Next Article in Journal
EU’s Ordering of COVID-19 Vaccine Doses: Political Decision-Making under Uncertainty
Previous Article in Journal
Investigation of Radiation Safety Pictogram Recognition in Daily Life
Order Article Reprints
Font Type:
Arial Georgia Verdana
Font Size:
Aa Aa Aa
Line Spacing:
Column Width:
Brief Report

Assessing Differences in the Implementation of Smoke-Free Contracts—A Cross-Sectional Analysis from the School Randomized Controlled Trial X:IT

National Institute of Public Health, University of Southern Denmark, Studiestraede 6a, 1455 Copenhagen, Denmark
Steno Diabetes Center, Hedeager 3, 8200 Aarhus, Denmark
Author to whom correspondence should be addressed.
Int. J. Environ. Res. Public Health 2021, 18(4), 2163;
Received: 20 January 2021 / Revised: 16 February 2021 / Accepted: 17 February 2021 / Published: 23 February 2021
(This article belongs to the Section Health Behavior, Chronic Disease and Health Promotion)


Objective: The X:IT study is a school-based smoking preventive intervention that has previously been evaluated in a large randomized controlled trial (RCT) with good effects. However, the actual effect for participating students depends on the individual implementation. The aim of this study was to examine the implementation of smoke-free contract, which is one of the three main intervention components. Specifically, we examined whether it was implemented equally across family occupational social class (OSC), separately for boys and girls, the joint effect of OSC and gender, and the participants’ own reasons for not signing a contract. Results: Overall, the smoke-free contract was well implemented; 81.8% of pupils (total N = 2.015) signed a contract (girls 85.1, boys 78.6%). We found a social gradient among girls; more than 90% were in OSC group I vs. 75% in group VI. Among boys, however, we found no difference across OSC. Boys in all the OSC groups had about half the odds (i.e., medium OSC boys: OR = 0.48 (95% CI: 0.32–0.72) of having a smoke-free contract compared to girls from a high OSC. Conclusion: future interventions should include initiatives to involve families from all OSC groups and allow for different preferences among boys and girls.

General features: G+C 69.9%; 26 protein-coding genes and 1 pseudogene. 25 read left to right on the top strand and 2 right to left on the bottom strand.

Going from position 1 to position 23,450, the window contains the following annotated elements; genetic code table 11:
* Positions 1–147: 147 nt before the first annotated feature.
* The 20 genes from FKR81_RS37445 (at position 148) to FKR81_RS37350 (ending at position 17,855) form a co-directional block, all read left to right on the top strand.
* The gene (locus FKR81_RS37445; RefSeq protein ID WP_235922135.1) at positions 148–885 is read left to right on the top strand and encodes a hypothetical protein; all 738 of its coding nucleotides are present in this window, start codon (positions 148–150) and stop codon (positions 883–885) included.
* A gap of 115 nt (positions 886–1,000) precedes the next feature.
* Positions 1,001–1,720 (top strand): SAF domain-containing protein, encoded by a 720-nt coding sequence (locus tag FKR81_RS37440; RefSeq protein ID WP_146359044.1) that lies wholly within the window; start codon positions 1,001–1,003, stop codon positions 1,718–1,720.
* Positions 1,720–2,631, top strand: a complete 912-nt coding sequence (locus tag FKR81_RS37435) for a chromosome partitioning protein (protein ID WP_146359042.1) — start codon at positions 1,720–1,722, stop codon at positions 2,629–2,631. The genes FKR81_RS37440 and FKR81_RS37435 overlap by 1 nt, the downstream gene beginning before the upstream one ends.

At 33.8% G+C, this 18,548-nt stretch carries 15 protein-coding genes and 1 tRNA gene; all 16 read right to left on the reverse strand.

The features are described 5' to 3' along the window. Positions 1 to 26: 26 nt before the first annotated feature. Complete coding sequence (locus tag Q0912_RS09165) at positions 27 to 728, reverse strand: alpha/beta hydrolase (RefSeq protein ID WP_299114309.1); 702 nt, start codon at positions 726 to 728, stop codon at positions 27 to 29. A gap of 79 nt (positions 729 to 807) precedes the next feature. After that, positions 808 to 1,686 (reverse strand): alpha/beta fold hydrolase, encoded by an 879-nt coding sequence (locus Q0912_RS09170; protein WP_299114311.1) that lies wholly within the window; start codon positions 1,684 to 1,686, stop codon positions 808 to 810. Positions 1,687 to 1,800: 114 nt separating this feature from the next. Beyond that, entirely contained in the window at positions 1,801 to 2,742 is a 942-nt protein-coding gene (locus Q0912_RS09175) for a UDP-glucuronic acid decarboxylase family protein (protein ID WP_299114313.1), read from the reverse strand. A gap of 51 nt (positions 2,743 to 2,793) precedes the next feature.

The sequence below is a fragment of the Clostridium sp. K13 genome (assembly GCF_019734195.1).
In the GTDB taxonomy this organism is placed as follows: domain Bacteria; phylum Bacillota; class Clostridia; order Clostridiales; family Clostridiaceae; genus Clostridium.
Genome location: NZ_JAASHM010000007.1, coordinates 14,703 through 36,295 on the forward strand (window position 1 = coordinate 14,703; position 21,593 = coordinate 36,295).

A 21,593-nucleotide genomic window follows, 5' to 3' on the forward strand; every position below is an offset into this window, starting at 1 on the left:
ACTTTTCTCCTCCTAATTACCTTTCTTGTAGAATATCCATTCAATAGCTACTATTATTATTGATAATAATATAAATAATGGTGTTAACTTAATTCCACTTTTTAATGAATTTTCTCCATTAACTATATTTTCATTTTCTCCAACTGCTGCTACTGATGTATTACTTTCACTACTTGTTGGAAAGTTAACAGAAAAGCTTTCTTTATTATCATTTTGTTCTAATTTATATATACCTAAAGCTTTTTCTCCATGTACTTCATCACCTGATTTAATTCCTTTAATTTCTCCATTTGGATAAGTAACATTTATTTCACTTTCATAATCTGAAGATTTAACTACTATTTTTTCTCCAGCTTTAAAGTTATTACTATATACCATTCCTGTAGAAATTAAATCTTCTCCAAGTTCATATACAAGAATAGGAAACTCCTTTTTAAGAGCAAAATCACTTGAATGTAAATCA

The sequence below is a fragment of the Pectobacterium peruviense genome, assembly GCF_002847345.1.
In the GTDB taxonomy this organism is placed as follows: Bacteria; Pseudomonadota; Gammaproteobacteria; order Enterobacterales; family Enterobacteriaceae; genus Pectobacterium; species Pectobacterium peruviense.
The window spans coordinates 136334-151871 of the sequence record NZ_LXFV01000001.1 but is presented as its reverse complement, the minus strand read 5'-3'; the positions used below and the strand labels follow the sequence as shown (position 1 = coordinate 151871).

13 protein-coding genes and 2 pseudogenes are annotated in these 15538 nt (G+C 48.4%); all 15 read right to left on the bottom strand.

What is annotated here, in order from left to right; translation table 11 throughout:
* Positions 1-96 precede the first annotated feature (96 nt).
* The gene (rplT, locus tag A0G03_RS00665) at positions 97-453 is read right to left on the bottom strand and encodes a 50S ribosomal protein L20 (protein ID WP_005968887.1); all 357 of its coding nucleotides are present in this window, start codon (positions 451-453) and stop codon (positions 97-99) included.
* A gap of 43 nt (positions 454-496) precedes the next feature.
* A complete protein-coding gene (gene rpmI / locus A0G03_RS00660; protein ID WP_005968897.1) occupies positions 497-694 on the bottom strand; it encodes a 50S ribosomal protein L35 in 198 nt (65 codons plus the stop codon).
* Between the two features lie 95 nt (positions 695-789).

1. Introduction

School-based smoking preventive initiatives are widely used, and, if well implemented, have the possibility to help prevent a new generation from starting to smoke [1]. They may further help prevent or decrease socioeconomic inequality later in life [2].
Some have argued that interventions themselves may generate or increase socioeconomic inequalities in smoking prevalence [3]. This may be due to different aspects of the implementation process—i.e., access to materials and tools, uptake, and compliance [4]. Therefore, it is important that smoking preventive initiatives aim at being equally effective across socioeconomic groups [5] or at being more effective among individuals from low socioeconomic positions.
Generally, the best effect of school-based smoking prevention is seen in interventions that target adolescent smoking from multiple sides simultaneously—i.e., structural as well as individual initiatives [1]. Among structural initiatives are, for example, smoke-free policies implemented for all pupils and/or staff at the same time, whereas smoke-free contracts or dialogues between parents and children are oriented at the individual pupil and require action from each individual participant. Therefore, there is a risk that especially individually oriented initiatives in the school setting may be implemented differently among pupils, causing inequalities in the intervention effect [6].